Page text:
Indian Civilization
Ancient Indian Literature
Introduction to the Vedas
Four Vedas
Parts of the Vedas
Philosophy of the Vedas
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The Philosophy of the Vedas

In the beginning, it seems that the Vedas propagate the philosophy of polytheism. This illusion gradually disappears as one approaches the Upanishadic period. The Upanishads inconspicuously pronounce the philosophical thoughts that may lead one to the realization of  the Ultimate Truth.

After all, the Vedic Rishis are in search of the Ultimate Truth. What they are seeking is  knowledge par excellence. They have set out in the quest of Divine Truth. Their search intensifies as they enter the era of the Upanishads. As Shri Aurobindo says: “The Upanishadic hymns are the epic hymns of self-knowledge, world-knowledge and God-knowledge.”

The Rishis are inquisitive and they pose diverse questions: What is the Ultimate Truth? What is the Srishti? Who is the creator? How and why is the Samsara (Jagat) created? What is the Brahman? What is the jiva or the jivatma? Is there any relationship between the Brahman and the jivatma? What is life? What is death? What is moksha?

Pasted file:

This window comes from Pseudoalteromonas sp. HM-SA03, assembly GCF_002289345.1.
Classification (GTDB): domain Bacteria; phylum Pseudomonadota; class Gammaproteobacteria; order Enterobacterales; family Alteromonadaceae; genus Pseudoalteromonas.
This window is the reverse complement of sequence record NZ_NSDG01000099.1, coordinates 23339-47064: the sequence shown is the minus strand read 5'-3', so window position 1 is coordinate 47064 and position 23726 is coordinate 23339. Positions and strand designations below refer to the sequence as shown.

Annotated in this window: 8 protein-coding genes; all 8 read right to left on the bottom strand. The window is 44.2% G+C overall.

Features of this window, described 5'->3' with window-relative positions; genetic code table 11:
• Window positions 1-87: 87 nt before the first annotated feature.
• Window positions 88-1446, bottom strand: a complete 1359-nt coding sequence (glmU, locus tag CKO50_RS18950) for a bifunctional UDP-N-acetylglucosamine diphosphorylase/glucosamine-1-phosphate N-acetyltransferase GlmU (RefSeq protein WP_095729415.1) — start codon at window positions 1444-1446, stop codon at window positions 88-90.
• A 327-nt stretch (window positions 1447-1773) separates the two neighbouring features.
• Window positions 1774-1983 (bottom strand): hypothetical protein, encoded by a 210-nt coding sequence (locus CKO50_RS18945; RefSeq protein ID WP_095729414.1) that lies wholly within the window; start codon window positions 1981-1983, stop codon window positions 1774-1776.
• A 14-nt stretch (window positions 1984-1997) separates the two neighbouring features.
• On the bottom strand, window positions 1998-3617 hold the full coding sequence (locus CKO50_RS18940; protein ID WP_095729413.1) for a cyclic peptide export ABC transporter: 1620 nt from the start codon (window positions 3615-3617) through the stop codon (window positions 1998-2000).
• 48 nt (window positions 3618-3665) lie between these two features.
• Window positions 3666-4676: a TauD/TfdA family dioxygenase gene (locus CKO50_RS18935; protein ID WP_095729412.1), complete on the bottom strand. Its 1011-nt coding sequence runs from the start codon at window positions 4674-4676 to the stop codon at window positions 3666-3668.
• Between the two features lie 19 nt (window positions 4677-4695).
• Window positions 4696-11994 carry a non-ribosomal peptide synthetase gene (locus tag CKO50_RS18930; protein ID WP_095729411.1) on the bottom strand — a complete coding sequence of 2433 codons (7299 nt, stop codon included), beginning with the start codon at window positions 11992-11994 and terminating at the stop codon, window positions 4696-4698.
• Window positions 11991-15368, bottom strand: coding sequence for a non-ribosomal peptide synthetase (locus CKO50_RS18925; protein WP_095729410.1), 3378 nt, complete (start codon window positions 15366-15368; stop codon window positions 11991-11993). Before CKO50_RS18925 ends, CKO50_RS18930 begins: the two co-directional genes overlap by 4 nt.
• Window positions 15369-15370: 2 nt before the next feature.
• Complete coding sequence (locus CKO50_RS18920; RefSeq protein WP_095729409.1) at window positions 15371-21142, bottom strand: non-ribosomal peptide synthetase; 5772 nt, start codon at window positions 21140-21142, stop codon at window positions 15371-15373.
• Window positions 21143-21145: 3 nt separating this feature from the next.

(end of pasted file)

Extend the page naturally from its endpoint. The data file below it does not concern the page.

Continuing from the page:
The Vedic philosophical thoughts reach the peak in the Upanishads. The Upanishads unveil the Ultimate Truth. The philosophy expressed in the Upanishads is referred to as the Vedanta.

Truly speaking, the Upanishads reflect the sublime knowledge and wisdom of man in its most exalted form. But the significance of the other parts of the Vedas - with their seemingly cryptic statements expressing esoteric truth and profound philosophy – should not be undermined.